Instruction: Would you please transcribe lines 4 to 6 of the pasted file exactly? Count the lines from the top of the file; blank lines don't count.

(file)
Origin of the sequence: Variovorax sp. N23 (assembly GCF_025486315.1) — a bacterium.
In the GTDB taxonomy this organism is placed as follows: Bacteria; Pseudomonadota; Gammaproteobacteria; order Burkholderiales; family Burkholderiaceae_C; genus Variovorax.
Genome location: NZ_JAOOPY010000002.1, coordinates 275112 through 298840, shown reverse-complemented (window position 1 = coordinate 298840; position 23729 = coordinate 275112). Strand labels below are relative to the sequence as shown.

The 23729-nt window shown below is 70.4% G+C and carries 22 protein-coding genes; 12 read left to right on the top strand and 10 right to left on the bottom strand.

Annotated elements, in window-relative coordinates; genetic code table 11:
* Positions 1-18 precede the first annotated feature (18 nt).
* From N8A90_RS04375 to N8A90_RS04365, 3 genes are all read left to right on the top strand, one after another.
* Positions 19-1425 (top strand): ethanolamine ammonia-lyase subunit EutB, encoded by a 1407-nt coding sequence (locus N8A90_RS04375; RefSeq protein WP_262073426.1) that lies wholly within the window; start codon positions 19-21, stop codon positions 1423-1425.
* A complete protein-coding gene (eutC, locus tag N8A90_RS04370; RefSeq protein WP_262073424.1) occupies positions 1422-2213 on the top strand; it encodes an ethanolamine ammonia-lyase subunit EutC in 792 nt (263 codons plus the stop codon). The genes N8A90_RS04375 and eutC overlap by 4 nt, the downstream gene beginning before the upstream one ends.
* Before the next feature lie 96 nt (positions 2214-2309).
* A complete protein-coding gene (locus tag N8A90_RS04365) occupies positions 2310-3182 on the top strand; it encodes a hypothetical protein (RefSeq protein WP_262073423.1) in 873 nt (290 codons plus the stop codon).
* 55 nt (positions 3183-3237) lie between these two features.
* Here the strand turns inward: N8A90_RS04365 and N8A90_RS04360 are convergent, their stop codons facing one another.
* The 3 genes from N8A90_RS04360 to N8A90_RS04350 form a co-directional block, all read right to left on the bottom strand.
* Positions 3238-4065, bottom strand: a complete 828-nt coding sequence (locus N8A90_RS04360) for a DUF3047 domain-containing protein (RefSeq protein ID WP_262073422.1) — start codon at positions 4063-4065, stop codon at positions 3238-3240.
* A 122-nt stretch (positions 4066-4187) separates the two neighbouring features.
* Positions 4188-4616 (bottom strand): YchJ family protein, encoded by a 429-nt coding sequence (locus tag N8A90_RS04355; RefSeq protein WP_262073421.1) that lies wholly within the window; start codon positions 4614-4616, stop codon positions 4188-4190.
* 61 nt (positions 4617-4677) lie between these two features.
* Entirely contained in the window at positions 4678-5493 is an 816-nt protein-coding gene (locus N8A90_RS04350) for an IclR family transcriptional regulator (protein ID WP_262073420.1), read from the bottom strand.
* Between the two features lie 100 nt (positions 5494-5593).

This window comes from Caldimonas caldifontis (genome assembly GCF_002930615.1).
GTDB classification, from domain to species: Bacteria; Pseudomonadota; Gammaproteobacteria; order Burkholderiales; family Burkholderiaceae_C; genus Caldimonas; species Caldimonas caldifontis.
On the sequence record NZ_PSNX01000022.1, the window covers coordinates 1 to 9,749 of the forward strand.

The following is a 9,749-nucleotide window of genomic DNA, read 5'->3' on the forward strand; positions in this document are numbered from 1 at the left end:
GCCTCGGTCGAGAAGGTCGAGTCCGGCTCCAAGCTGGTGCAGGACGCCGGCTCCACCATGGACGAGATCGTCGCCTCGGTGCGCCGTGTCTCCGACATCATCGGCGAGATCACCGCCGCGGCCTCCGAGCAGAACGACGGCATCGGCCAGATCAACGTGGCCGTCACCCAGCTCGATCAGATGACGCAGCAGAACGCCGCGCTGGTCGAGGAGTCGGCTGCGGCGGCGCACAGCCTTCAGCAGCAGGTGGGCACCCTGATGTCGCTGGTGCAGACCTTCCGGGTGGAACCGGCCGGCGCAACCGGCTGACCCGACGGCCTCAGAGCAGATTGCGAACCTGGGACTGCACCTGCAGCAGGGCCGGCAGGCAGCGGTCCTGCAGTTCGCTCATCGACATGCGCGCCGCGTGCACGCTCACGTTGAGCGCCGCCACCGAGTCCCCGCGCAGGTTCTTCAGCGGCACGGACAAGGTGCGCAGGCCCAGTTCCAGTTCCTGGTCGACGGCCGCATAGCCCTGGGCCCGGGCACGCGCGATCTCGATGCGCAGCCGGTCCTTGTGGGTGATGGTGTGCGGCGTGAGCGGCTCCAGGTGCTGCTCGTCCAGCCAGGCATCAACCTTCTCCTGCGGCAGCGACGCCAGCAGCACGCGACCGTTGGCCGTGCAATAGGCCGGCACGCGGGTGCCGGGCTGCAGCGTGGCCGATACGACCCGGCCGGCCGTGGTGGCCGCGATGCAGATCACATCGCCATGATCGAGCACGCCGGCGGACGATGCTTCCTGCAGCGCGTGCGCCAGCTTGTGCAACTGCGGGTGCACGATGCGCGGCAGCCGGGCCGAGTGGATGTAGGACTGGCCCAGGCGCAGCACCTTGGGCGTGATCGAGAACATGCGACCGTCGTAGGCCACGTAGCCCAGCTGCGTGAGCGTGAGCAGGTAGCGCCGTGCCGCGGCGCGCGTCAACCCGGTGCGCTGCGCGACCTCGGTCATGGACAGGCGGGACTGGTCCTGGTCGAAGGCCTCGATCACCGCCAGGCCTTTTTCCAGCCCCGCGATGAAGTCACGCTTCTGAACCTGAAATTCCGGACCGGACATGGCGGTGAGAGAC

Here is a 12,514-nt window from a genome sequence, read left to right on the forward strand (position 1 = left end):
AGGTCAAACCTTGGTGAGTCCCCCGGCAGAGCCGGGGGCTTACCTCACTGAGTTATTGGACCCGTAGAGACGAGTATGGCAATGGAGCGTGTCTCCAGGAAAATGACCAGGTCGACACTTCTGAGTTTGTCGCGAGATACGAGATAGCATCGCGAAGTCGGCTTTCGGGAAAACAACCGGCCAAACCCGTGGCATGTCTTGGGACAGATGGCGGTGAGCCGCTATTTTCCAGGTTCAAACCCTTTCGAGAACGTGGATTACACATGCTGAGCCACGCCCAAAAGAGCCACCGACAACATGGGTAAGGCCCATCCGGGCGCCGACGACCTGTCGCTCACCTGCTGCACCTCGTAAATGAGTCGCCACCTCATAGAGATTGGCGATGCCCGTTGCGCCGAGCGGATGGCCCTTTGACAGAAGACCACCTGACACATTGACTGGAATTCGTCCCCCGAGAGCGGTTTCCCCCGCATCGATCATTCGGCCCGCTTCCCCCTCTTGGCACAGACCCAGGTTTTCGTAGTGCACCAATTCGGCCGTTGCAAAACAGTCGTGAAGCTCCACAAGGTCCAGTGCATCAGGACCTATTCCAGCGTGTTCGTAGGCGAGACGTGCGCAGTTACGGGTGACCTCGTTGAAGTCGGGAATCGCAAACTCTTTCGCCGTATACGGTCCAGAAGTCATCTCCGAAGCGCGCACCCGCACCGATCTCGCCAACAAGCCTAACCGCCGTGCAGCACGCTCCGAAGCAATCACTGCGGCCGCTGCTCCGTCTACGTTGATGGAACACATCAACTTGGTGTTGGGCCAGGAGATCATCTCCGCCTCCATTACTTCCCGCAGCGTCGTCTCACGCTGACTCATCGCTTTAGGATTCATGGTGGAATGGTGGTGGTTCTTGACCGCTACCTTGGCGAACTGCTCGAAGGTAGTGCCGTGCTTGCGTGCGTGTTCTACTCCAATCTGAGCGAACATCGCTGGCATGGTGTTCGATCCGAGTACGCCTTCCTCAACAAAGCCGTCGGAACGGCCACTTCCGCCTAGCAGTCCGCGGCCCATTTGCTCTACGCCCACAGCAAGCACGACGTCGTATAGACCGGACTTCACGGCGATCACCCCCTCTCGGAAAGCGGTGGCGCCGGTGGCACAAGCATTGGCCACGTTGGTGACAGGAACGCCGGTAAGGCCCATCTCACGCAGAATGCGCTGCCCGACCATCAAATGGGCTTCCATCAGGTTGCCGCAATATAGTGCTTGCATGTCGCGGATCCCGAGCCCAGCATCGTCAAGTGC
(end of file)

The 23729-nt window shown below is 70.4% G+C and carries 22 protein-coding genes; 12 read left to right on the top strand and 10 right to left on the bottom strand.

Annotated elements, in window-relative coordinates; genetic code table 11:
* Positions 1-18 precede the first annotated feature (18 nt).